Resistance comes up in us when we don’t want to accept what’s happening. We dig in our heels. We say No to the situation, whatever it is. Resistance can also keep us locked up tight in a mental space where we can’t be open to God’s comfort, which is present in the here-and-now. What we’re reacting to might be something small or big—a place we don’t want to go, a change we don’t want to make, a loss we can’t accept, an injustice that’s not right. Resistance feels like putting on armor, a refusal to budge. “No, it can’t be this way” or “No, that’s not right, “ or “No, I will not accept this.”

There at three in the morning, I wondered how I could release my resistance and left God in. What would acceptance feel like instead? I asked myself the question we use in mindfulness: What’s here just now? The idea is to become aware of what we’ve got going on inside, emotionally, mentally, physically, spiritually. The answer was, “I feel bad. I’m really sorry I couldn’t make the call the way I planned to.” I paused and then thought the accepting part: “That’s just how it is right now.” I felt myself relax a little. Next I listened to Pearl scratching, and thought—in answer to that question, What’s here right now, “I hate it that she’s itching and she can’t get comfortable—and I feel powerless to help her, and I very much want to. But I accept that that’s what we’ve got right now.”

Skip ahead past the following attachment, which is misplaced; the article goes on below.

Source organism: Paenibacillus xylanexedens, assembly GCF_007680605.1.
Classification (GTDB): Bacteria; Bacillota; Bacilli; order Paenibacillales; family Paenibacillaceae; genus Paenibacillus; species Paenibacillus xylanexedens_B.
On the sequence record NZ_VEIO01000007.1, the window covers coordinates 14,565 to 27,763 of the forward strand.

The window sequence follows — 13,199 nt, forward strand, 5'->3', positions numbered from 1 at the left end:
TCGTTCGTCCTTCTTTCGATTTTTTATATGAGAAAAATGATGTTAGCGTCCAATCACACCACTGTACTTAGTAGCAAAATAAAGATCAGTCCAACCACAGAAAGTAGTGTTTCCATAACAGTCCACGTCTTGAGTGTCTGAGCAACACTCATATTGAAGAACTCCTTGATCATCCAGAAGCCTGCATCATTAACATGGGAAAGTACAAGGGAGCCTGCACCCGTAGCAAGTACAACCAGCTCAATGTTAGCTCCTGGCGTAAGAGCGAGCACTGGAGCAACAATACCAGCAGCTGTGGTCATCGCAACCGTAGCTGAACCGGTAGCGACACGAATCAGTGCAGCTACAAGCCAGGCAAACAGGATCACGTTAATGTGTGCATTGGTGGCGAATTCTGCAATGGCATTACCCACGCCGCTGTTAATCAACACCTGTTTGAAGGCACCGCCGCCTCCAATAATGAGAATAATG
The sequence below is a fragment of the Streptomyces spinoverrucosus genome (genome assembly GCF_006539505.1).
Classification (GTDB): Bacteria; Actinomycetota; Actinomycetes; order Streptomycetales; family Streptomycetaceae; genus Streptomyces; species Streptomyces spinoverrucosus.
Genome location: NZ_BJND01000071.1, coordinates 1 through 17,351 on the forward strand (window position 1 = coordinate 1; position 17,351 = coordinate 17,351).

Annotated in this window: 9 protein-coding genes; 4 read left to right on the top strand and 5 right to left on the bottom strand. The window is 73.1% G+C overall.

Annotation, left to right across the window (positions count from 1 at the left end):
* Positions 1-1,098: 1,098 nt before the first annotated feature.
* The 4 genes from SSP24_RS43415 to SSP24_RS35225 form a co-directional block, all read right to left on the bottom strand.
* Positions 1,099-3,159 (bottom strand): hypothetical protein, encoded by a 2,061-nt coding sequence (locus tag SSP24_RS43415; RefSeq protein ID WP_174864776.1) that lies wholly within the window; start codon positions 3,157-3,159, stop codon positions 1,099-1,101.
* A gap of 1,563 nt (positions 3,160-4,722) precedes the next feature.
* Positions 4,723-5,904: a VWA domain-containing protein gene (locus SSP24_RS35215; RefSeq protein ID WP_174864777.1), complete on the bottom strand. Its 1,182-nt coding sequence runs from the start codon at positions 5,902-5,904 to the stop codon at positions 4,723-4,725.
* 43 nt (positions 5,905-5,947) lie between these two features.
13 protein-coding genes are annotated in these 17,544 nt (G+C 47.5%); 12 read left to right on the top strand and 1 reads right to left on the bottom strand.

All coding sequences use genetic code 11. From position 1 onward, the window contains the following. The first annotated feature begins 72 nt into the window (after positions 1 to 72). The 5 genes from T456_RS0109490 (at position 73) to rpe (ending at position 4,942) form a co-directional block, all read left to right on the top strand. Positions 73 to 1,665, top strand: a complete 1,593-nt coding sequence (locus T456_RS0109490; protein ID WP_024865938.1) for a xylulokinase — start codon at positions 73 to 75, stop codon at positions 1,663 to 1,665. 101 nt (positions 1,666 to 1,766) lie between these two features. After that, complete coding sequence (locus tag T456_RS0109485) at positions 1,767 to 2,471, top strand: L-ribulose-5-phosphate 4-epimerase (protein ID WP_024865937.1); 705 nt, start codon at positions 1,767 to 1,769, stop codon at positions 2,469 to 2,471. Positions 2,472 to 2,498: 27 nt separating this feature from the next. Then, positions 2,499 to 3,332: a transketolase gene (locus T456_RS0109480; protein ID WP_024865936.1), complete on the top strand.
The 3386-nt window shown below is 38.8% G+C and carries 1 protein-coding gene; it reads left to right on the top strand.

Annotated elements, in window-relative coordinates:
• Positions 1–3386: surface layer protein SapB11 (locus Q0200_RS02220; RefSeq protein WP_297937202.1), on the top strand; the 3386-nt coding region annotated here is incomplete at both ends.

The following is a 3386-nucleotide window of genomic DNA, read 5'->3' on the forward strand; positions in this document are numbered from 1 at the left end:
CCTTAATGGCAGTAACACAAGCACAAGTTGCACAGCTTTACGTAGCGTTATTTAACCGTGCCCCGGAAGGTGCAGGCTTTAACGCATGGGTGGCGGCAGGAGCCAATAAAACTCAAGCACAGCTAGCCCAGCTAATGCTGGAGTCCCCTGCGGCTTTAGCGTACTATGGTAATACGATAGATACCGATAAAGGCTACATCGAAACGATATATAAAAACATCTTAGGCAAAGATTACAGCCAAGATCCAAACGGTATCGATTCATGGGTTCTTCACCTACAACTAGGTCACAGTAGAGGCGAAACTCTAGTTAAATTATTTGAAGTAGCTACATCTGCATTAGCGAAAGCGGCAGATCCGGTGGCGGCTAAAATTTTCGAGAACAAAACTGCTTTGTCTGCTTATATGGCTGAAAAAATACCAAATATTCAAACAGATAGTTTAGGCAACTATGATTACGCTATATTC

I instantly felt a shift in my mind and emotions. My muscles relaxed, my breathing slowed. That feeling of tightness melted. I could feel how much energy I had been putting into mentally fighting the circumstances that didn’t go the way I wanted them to. Making peace with them as they were—with just those simple thoughts–brought a feeling of relief, of letting go and letting things be.